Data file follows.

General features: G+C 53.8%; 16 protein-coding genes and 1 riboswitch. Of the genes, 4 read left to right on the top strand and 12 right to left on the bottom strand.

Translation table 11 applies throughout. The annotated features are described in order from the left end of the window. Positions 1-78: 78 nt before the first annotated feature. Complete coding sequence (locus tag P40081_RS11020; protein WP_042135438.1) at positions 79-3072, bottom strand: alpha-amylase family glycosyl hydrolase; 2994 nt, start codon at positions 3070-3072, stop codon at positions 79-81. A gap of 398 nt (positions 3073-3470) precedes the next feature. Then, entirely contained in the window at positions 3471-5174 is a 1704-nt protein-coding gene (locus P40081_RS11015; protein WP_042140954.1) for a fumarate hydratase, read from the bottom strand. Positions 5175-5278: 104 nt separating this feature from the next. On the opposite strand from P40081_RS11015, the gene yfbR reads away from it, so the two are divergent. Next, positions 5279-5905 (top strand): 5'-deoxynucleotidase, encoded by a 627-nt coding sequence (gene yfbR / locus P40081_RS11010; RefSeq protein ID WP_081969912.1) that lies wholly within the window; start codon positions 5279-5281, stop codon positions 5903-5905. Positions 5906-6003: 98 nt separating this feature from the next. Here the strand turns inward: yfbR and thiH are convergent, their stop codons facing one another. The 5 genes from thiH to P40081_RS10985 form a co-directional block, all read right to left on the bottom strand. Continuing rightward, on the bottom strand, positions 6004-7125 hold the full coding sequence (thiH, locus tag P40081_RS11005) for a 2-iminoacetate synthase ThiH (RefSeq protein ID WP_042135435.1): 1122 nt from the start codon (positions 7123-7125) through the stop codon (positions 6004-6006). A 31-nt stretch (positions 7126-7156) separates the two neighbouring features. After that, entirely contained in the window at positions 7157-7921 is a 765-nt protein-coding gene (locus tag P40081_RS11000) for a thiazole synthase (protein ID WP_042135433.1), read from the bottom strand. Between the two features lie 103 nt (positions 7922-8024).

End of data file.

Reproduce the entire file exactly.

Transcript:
General features: G+C 53.8%; 16 protein-coding genes and 1 riboswitch. Of the genes, 4 read left to right on the top strand and 12 right to left on the bottom strand.

Translation table 11 applies throughout. The annotated features are described in order from the left end of the window. Positions 1-78: 78 nt before the first annotated feature. Complete coding sequence (locus tag P40081_RS11020; protein WP_042135438.1) at positions 79-3072, bottom strand: alpha-amylase family glycosyl hydrolase; 2994 nt, start codon at positions 3070-3072, stop codon at positions 79-81. A gap of 398 nt (positions 3073-3470) precedes the next feature. Then, entirely contained in the window at positions 3471-5174 is a 1704-nt protein-coding gene (locus P40081_RS11015; protein WP_042140954.1) for a fumarate hydratase, read from the bottom strand. Positions 5175-5278: 104 nt separating this feature from the next. On the opposite strand from P40081_RS11015, the gene yfbR reads away from it, so the two are divergent. Next, positions 5279-5905 (top strand): 5'-deoxynucleotidase, encoded by a 627-nt coding sequence (gene yfbR / locus P40081_RS11010; RefSeq protein ID WP_081969912.1) that lies wholly within the window; start codon positions 5279-5281, stop codon positions 5903-5905. Positions 5906-6003: 98 nt separating this feature from the next. Here the strand turns inward: yfbR and thiH are convergent, their stop codons facing one another. The 5 genes from thiH to P40081_RS10985 form a co-directional block, all read right to left on the bottom strand. Continuing rightward, on the bottom strand, positions 6004-7125 hold the full coding sequence (thiH, locus tag P40081_RS11005) for a 2-iminoacetate synthase ThiH (RefSeq protein ID WP_042135435.1): 1122 nt from the start codon (positions 7123-7125) through the stop codon (positions 6004-6006). A 31-nt stretch (positions 7126-7156) separates the two neighbouring features. After that, entirely contained in the window at positions 7157-7921 is a 765-nt protein-coding gene (locus tag P40081_RS11000) for a thiazole synthase (protein ID WP_042135433.1), read from the bottom strand. Between the two features lie 103 nt (positions 7922-8024).